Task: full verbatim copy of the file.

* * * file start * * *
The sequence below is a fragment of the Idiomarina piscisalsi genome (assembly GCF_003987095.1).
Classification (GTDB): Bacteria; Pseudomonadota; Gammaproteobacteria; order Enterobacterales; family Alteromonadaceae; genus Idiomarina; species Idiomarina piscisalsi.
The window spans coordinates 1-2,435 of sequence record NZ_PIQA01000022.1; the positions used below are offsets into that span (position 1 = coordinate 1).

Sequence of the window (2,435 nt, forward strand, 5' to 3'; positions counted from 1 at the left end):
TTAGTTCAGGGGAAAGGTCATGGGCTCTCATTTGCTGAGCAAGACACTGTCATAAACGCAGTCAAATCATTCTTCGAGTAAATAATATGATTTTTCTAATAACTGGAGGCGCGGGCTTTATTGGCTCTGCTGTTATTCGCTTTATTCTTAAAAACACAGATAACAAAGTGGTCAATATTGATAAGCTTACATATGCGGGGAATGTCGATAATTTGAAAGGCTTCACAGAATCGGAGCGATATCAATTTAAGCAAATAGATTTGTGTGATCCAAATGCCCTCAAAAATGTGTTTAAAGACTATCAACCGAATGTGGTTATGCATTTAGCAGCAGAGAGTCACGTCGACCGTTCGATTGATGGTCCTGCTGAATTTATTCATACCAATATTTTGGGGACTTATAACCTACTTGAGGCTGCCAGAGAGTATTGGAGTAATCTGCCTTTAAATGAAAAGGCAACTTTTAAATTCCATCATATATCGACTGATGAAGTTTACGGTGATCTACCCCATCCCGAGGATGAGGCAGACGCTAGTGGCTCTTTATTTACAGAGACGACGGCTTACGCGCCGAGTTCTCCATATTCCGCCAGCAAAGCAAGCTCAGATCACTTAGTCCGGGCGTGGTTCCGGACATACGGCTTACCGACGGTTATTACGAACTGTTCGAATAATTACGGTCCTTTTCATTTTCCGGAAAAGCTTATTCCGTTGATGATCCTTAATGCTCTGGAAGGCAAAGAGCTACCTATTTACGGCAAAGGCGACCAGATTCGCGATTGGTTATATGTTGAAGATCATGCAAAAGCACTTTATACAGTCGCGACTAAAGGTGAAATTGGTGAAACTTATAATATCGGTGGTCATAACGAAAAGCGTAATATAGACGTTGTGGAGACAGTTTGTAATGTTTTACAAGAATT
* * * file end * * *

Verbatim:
The sequence below is a fragment of the Idiomarina piscisalsi genome (assembly GCF_003987095.1).
Classification (GTDB): Bacteria; Pseudomonadota; Gammaproteobacteria; order Enterobacterales; family Alteromonadaceae; genus Idiomarina; species Idiomarina piscisalsi.
The window spans coordinates 1-2,435 of sequence record NZ_PIQA01000022.1; the positions used below are offsets into that span (position 1 = coordinate 1).

Sequence of the window (2,435 nt, forward strand, 5' to 3'; positions counted from 1 at the left end):
TTAGTTCAGGGGAAAGGTCATGGGCTCTCATTTGCTGAGCAAGACACTGTCATAAACGCAGTCAAATCATTCTTCGAGTAAATAATATGATTTTTCTAATAACTGGAGGCGCGGGCTTTATTGGCTCTGCTGTTATTCGCTTTATTCTTAAAAACACAGATAACAAAGTGGTCAATATTGATAAGCTTACATATGCGGGGAATGTCGATAATTTGAAAGGCTTCACAGAATCGGAGCGATATCAATTTAAGCAAATAGATTTGTGTGATCCAAATGCCCTCAAAAATGTGTTTAAAGACTATCAACCGAATGTGGTTATGCATTTAGCAGCAGAGAGTCACGTCGACCGTTCGATTGATGGTCCTGCTGAATTTATTCATACCAATATTTTGGGGACTTATAACCTACTTGAGGCTGCCAGAGAGTATTGGAGTAATCTGCCTTTAAATGAAAAGGCAACTTTTAAATTCCATCATATATCGACTGATGAAGTTTACGGTGATCTACCCCATCCCGAGGATGAGGCAGACGCTAGTGGCTCTTTATTTACAGAGACGACGGCTTACGCGCCGAGTTCTCCATATTCCGCCAGCAAAGCAAGCTCAGATCACTTAGTCCGGGCGTGGTTCCGGACATACGGCTTACCGACGGTTATTACGAACTGTTCGAATAATTACGGTCCTTTTCATTTTCCGGAAAAGCTTATTCCGTTGATGATCCTTAATGCTCTGGAAGGCAAAGAGCTACCTATTTACGGCAAAGGCGACCAGATTCGCGATTGGTTATATGTTGAAGATCATGCAAAAGCACTTTATACAGTCGCGACTAAAGGTGAAATTGGTGAAACTTATAATATCGGTGGTCATAACGAAAAGCGTAATATAGACGTTGTGGAGACAGTTTGTAATGTTTTACAAGAATT